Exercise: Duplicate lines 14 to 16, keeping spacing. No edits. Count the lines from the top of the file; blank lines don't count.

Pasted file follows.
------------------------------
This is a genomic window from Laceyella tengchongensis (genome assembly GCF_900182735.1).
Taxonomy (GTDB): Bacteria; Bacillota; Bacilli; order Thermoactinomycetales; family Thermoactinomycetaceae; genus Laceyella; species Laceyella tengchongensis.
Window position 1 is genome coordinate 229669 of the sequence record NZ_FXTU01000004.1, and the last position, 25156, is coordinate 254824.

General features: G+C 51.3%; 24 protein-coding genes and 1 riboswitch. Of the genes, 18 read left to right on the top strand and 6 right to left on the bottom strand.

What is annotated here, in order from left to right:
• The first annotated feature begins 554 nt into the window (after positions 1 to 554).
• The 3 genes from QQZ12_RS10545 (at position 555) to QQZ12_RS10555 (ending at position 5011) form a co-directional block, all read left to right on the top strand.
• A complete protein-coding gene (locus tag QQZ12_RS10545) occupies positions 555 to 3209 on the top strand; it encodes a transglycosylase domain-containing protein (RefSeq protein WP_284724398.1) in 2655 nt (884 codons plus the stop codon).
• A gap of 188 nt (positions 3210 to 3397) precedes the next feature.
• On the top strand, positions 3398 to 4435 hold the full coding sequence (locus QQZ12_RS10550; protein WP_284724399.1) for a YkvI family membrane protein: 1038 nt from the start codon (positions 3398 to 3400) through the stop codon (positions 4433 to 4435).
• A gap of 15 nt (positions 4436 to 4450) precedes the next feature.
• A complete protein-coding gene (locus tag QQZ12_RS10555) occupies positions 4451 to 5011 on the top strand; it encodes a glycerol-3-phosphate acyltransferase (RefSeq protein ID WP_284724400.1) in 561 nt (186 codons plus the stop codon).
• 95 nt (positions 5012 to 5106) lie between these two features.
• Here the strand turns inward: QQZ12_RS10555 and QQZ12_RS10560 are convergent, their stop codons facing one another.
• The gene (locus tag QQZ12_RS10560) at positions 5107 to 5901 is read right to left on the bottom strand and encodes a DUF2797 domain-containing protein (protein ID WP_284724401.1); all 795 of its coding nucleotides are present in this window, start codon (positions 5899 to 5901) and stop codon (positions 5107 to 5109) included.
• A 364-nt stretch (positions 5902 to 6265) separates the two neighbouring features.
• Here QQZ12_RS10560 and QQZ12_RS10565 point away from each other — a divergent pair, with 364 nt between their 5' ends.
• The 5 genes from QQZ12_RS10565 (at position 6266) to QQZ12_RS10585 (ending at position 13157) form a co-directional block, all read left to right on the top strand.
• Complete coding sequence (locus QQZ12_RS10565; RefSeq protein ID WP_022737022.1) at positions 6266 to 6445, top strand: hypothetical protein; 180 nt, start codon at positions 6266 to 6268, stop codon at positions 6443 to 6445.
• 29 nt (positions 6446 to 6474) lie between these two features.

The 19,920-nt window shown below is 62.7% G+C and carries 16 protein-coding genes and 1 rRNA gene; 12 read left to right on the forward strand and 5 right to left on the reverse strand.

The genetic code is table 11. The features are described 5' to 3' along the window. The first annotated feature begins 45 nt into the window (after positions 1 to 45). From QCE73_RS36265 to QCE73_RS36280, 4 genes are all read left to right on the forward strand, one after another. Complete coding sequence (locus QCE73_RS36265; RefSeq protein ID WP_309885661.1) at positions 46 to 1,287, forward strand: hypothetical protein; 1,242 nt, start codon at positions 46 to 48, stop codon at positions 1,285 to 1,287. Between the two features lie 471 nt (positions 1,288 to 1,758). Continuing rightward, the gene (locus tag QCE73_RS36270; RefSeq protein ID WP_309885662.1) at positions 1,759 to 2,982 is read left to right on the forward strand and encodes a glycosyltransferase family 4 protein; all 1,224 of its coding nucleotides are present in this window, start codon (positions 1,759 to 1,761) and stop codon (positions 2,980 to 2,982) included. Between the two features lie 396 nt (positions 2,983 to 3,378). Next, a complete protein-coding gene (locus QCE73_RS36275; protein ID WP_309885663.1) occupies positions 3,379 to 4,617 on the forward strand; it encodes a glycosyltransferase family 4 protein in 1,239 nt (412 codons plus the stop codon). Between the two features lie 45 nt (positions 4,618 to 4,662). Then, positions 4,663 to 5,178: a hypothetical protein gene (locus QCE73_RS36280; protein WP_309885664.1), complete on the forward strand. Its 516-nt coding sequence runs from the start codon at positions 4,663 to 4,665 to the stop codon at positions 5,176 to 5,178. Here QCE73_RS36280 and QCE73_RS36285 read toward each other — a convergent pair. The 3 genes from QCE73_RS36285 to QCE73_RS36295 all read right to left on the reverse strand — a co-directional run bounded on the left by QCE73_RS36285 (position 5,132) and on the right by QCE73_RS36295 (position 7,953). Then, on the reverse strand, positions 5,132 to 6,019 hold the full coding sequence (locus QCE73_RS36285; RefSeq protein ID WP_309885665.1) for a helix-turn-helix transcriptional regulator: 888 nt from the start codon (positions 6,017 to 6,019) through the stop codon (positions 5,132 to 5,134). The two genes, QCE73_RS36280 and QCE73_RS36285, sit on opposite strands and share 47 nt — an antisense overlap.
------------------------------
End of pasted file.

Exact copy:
• Here the strand turns inward: QQZ12_RS10555 and QQZ12_RS10560 are convergent, their stop codons facing one another.
• The gene (locus tag QQZ12_RS10560) at positions 5107 to 5901 is read right to left on the bottom strand and encodes a DUF2797 domain-containing protein (protein ID WP_284724401.1); all 795 of its coding nucleotides are present in this window, start codon (positions 5899 to 5901) and stop codon (positions 5107 to 5109) included.
• A 364-nt stretch (positions 5902 to 6265) separates the two neighbouring features.